Mother’s Day – by a Mother

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On this Mother’s Day weekend I have already posted two articles in honor of that very special day and of those very special ladies.

As a retired military I naturally gravitate to “all things military,” thus both articles are about “military Moms.”

Yesterday, however, I read a touching article about Mothers, period.

Moreover, it is written by a mother who has experienced all the joys and all the pains and grief of motherhood — including the loss of her daughter, Katie, who died at age 29 in July 1999, after a 10-year battle with pediatric brain cancer.

I have quoted Mary Jane Hurley Brant several times here at TMV. For example, on the 10th anniversary of 9/11 with suggestions on how we all might help comfort the survivors of that tragedy. More recently — not being the “mushy” kind — I used Mary Jane’s writing “as a Proxy for My Valentine’s Day Wishes.

So here is Mary Jane Hurley’s “Happy Mother’s Day to Every ‘Good-Enough Mother’”

For many of us, Mother’s Day stirs something deeply loving. For others, ambivalent feelings abide. You see, after thirty-three years in the counseling field and drying the tears off many faces, I can accurately say that not every woman feels she had, was or is the “good-enough mother.”

So, exactly what is the “good-enough mother”? English pediatrician, Donald Winnicott, M.D. – an influential object-relations psychoanalyst – believed this type of mother was a different kind of mom because she didn’t hold perfectionism as her model. Good on you, Doc Winnicott; that’s “a like” button over here for sure. Honestly, I never realized that perfectionism in motherhood was even a possibility. Maybe it’s a new app.

I loved being a “good-enough mother.” I use the past tense now because the needs of my children have changed: my precious daughter, Katie, is in heaven with her Creator and my ever-humorous son, Richard, is happily raising his own sweet family. Each would laugh at my memories, my deep thoughts, my recollections.

For instance, in those first weeks of motherhood, if anyone even mentioned my new baby daughter’s name, my breasts would gush like the Trevi Fountain. Thank you Mother Nature.

And we all know that babies need things like diapers – lots of them. No designer Pampers for this mother either; both children were allergic to the plastic coating. Plus, my mindset was allergic to the idea of doing something easy when I could do it the hard way. The folding was nothing, but the trip to the Laundromat? Now that was an outing because we had no washer or dryer and owned one car. Besides, somebody had to make a living. (Yes, my husband’s name was “Somebody.”) Oh, the things we women do to economize saving for a house. And I really did work within a budget – absolutely resisted the purchase of a stackable washer/dryer combo for the apartment – even though “Somebody” thinks I only scrunched my nose up at the word “budget.”

~ I smile remembering days in the sun watching my toddlers splash around in a plastic pool with pictures of fish and waves on the side or pointing to my cheek for a kiss whenever the urge fell upon me.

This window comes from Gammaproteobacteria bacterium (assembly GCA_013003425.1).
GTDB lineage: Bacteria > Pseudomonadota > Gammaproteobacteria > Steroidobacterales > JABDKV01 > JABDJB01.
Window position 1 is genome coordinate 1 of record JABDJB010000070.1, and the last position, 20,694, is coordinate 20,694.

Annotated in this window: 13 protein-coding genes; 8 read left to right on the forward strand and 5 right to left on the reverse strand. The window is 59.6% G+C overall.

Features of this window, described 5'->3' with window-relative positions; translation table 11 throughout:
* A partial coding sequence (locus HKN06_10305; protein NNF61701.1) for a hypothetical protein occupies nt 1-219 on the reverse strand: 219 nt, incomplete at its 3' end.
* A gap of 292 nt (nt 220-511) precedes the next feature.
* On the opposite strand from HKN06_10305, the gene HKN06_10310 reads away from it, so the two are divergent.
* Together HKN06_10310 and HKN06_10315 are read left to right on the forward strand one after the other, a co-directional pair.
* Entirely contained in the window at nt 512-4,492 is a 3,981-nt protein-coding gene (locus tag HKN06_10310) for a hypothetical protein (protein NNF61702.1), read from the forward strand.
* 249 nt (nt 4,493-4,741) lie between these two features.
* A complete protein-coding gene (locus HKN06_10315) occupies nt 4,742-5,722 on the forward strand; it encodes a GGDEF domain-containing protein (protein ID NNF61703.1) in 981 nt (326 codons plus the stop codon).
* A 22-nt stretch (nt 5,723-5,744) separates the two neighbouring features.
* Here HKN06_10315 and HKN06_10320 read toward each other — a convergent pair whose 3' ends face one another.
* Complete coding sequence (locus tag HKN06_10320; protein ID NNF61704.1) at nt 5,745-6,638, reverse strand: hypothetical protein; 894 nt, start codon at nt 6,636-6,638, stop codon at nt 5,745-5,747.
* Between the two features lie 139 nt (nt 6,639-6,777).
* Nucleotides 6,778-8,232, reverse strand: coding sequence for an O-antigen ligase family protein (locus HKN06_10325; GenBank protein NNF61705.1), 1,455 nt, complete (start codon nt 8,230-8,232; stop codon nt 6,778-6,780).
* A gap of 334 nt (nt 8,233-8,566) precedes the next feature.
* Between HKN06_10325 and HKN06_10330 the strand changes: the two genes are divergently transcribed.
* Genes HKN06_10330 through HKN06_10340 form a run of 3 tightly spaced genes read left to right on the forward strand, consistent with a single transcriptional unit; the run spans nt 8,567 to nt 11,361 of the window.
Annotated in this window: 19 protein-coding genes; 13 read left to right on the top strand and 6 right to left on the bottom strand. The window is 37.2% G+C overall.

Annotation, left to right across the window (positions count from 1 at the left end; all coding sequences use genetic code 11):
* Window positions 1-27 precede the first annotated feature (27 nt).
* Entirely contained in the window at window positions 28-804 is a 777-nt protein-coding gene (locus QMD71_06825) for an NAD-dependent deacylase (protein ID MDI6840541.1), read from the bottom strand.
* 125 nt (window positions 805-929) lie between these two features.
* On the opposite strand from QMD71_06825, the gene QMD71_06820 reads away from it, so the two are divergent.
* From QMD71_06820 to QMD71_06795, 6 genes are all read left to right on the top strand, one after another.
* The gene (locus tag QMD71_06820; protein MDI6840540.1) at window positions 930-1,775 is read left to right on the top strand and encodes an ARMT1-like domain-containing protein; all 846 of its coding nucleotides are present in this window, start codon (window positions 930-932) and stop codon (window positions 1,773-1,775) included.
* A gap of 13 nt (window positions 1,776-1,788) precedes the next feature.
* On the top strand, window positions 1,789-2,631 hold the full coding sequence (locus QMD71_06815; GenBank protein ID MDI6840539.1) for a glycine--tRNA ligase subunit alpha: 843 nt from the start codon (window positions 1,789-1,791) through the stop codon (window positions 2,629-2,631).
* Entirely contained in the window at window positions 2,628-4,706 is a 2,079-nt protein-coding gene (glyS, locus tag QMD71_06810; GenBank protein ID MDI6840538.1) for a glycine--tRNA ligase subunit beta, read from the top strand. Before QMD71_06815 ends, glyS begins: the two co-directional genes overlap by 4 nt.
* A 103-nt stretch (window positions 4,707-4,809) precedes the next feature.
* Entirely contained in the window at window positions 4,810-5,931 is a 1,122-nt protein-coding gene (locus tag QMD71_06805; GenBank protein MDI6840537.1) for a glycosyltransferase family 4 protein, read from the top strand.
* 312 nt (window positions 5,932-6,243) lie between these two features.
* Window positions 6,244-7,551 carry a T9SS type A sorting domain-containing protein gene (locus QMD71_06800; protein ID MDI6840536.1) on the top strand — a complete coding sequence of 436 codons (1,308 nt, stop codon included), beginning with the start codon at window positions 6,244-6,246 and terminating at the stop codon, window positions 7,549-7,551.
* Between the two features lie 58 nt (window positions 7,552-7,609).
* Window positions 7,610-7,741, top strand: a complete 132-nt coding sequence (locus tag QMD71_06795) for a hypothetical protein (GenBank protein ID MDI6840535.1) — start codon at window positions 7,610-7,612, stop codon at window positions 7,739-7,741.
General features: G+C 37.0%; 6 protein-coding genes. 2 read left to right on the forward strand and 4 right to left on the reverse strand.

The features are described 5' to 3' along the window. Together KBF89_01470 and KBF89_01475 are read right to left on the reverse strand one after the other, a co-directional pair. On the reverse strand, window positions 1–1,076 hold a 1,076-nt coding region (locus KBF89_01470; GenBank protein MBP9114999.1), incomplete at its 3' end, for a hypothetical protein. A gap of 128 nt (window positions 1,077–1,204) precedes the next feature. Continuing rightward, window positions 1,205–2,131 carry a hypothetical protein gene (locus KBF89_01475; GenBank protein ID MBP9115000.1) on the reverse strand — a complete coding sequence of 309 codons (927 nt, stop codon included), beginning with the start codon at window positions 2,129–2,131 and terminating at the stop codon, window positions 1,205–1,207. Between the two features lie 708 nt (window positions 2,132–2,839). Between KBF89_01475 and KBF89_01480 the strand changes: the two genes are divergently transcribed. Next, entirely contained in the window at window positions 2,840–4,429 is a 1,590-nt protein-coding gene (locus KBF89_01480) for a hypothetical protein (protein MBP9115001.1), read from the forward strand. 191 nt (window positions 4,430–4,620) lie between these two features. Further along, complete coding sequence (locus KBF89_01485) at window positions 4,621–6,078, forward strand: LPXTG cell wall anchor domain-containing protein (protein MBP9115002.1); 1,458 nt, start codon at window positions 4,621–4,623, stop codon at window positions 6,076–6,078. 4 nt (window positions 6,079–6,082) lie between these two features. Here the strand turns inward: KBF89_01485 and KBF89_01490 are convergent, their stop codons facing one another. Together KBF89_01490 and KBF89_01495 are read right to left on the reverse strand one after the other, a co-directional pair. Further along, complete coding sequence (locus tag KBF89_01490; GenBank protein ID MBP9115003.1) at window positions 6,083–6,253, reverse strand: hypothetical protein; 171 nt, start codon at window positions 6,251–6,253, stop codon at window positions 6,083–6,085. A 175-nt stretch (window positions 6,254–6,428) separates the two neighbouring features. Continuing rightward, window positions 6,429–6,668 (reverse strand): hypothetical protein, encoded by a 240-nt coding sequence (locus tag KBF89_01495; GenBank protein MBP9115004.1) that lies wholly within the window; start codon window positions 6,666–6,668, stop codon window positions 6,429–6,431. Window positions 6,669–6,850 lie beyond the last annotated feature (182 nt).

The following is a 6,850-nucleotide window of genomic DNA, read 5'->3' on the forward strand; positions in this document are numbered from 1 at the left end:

~ I smile remembering pre-adolescence when buying a dozen donuts after Mass and eating three because “the kids like donuts.”

~ I smile remembering all those checkups and my favorite pediatrician (who happened to look like Antonio Banderas) saying to me on one I can barely stand I’m so tired mornings, “I can’t understand why your son isn’t sleeping through the night at four months.” Then he narrowed his eyes and leaned in, “You’re not playing with him when he wakes up are you?” When I didn’t immediately respond he tilted his head, pursed his lips and continued in a considerably louder voice, “Who wouldn’t want to wake up, have a little nuzzle and play? Next time, just give that baby boy water and he’ll never wake up again in the middle of the night!” Ladies, I think there’s a lesson for us in there somewhere!

So to the young moms out there, don’t worry so much about how things look or who has what. Don’t worry about making every kid’s game, every practice, while hurrying to work, cleaning up after the dog, cooking from scratch for your mate -Yikes! It’s simply too much for any woman, any mother! Instead, take a deep breath, book a facial for yourself and just do the best you can being the loving and devoted, dare I say it, “good-enough mother.”

Happy Mother’s Day, dear Moms.

CODA:

Mary Jane Hurley Brant, M.S., CGP, is a practicing Human Relations Counselor, a Certified Group Psychotherapist and a Clinical Member of The American Group Psychotherapy Association.

After her daughter’s death, Brant — always a letter writer — continued writing to her daughter and, eventually, she compiled those letters into a book, “When Every Day Matters: A Mother’s Memoir on Love, Loss and Life.”

In her book, Brant tells of the efforts she and Katie made to maintain their joy and passion for life while struggling against the devastating disease, but she also hopes the book will help other grieving parents and she includes advice on accepting unimaginable loss.

Read more about Mary Jane Hurley Brant and her book — Published by Simple Abundance Press and available at Amazon.com — here or go to Mary Jane’s web site here.

Image: www.shutterstock.com

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Author: DORIAN DE WIND, Military Affairs Columnist

  • The_Ohioan

    Thanks, Dorian. I’m pretty sure the “good enough” mothers’ children think their Mom was “the best!”. Especially those that are lucky enough to become Moms themselves.

  • DORIAN DE WIND, Military Affairs Columnist

    Thank you, T.O.